D.C. Voting-Rights Debate Nears Do-or-Die Moment

By Mary Beth Sheridan
Washington Post Staff Writer
Sunday, September 16, 2007

For the first time in almost 30 years, the full Senate plans to take up the D.C. voting-rights issue in a showdown Tuesday that could either give the legislation a strong push or kill it for this year.

Lawmakers will decide whether the Senate should consider the bill, laying the groundwork for a vote on the legislation itself. If proponents can't muster the 60 votes needed to get through this stage, the legislation will probably stall for months, according to senators and staff members.

"This is the big vote," said Lloyd Leonard, director of advocacy for the League of Women Voters, which is pushing for approval. "And so we are all making sure that anyone who knows a U.S. senator is going to talk to them."

The vote could be a cliffhanger. Almost all of the Senate's 51 Democrats and independents back the bill, as do at least five Republican members.

"We think unless something happens -- arms are twisted -- that we have it," said Nancy Zirkin, a top official with the Leadership Conference on Civil Rights, another major backer of the bill.

But opponents, led by Senate Minority Leader Mitch McConnell (R-Ky.), are pressing senators to stop the bill. They say it is unconstitutional and could give the District a foot in the door to get voting senators, too.

The bill would expand the House of Representatives from 435 to 437 seats. It was designed as a political compromise, with one seat going to the heavily Democratic District and the other to the next state in line to pick up a seat: Utah, which leans Republican.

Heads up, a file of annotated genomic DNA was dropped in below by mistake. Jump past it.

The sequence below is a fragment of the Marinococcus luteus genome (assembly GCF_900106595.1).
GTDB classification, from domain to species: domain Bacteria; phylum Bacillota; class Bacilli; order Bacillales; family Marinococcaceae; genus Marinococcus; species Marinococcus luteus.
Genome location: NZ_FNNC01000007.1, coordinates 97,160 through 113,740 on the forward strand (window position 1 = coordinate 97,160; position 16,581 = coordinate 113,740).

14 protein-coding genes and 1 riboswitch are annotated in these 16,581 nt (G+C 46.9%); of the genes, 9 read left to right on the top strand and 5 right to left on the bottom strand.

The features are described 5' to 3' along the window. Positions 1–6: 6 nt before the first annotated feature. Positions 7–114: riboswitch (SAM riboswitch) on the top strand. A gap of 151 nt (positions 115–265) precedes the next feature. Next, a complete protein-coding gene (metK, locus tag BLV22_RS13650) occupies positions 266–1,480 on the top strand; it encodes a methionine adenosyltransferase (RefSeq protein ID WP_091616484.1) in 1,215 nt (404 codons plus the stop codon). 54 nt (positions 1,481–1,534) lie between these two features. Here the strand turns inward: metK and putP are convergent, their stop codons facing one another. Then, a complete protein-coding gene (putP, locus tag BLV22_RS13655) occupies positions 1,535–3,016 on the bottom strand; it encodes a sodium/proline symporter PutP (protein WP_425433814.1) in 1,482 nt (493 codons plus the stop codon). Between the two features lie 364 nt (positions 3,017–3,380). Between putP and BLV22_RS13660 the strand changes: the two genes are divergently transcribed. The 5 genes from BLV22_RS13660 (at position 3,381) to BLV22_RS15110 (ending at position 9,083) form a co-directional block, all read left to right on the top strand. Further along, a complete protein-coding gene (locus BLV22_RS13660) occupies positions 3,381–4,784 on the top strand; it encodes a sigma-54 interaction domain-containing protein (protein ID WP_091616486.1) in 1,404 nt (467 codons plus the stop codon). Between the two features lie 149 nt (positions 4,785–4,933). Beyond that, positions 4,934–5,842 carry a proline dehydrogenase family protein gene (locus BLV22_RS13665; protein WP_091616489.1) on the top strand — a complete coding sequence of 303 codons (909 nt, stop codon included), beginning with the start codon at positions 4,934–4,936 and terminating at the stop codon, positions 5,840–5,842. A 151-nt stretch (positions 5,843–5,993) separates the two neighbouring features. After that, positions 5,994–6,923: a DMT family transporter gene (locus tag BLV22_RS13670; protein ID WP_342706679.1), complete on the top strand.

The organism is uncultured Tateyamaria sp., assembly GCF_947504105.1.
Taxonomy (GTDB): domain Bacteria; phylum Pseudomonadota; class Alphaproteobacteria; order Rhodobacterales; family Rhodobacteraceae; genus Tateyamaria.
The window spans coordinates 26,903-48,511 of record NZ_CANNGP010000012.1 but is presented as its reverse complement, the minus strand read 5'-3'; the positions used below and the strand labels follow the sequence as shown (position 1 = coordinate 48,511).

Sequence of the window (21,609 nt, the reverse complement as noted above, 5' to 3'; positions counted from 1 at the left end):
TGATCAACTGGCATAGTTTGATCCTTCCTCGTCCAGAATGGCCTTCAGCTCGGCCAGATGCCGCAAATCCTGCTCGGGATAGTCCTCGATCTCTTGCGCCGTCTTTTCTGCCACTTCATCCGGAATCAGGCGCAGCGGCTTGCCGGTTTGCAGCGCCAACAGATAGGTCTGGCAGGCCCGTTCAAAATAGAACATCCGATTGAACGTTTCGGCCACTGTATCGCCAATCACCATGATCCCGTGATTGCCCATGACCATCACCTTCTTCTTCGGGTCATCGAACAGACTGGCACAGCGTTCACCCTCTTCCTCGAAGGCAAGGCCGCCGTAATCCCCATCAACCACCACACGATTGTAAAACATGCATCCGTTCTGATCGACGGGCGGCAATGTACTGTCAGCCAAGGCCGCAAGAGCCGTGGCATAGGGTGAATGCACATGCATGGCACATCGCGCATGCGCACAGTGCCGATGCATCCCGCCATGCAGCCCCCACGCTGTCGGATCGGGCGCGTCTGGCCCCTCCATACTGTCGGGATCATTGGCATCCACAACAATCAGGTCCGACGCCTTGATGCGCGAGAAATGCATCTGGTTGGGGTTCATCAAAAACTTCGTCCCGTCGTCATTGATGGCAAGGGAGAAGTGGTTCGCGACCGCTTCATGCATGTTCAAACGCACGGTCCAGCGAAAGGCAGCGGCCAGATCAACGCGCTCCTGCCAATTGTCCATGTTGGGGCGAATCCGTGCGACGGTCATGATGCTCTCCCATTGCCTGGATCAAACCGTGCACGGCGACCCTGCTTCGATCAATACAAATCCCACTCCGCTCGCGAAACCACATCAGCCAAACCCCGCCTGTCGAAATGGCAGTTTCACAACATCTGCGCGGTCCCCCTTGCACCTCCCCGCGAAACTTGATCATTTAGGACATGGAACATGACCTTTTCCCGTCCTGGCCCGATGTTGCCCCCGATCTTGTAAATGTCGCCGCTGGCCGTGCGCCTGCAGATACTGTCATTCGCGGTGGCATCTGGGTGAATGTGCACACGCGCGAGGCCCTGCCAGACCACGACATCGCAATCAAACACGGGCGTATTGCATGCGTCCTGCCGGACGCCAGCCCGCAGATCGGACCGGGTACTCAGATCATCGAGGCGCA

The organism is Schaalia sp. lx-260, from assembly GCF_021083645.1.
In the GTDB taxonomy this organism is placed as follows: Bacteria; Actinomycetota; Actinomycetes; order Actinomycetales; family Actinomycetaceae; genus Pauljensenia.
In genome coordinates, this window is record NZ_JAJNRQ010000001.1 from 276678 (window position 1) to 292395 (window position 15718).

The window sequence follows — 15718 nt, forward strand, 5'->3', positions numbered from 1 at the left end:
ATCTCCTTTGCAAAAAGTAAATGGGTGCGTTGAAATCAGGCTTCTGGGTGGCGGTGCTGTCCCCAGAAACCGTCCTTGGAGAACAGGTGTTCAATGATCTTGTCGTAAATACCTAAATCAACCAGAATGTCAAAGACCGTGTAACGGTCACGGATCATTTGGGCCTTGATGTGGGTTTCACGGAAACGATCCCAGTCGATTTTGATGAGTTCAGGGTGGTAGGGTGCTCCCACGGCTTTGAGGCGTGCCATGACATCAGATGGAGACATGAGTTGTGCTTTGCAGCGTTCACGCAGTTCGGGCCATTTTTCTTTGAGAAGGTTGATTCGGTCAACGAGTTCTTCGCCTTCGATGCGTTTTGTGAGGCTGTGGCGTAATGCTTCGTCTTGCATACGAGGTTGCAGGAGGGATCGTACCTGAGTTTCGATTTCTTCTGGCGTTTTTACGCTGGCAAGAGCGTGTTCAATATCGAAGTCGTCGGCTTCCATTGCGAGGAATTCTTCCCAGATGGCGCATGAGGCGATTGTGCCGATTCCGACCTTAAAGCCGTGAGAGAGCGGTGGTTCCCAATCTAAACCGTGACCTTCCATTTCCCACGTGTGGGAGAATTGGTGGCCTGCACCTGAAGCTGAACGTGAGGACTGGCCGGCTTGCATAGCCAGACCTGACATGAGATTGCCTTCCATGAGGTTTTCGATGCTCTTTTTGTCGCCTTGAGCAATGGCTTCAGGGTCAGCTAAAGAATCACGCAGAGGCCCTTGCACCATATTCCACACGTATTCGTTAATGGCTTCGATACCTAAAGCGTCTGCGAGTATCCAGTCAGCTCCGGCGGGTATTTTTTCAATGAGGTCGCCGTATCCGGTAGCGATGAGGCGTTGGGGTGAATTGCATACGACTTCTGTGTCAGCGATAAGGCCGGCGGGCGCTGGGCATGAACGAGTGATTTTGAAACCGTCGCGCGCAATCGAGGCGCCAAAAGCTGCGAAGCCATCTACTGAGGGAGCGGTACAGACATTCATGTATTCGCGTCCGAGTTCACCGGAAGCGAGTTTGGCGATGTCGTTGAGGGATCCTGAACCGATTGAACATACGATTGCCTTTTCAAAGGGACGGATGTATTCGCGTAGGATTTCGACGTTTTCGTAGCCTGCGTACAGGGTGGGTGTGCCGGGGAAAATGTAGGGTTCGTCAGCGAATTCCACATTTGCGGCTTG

After the House approved the bill in April, proponents called on the Senate to quickly follow suit, noting that the measure doesn't affect that chamber's makeup. But some Republicans say they fear that the bill could be used as a springboard for Senate representation for the District, handing Democrats a powerful advantage.

"The primary worry is that the minute this happens, there will be a big onslaught to have two senators," said Orrin G. Hatch (R-Utah), who is co-sponsoring the bill with Joseph I. Lieberman (I-Conn.).

Many D.C. activists acknowledge that's their eventual goal. But getting voting senators for the nation's capital would be a much stiffer challenge: Hatch and some other supporters of the current bill say they would fight the idea.

Much of the debate surrounding the bill has focused not on 21st century Washington but 18th century America: specifically, the intentions of the Founding Fathers. McConnell has contended that the legislation violates the constitutional provision that House members be chosen "by the people of the several states."

"This bill is clearly unconstitutional" because the District is not a state, said McConnell's spokesman, Don Stewart.

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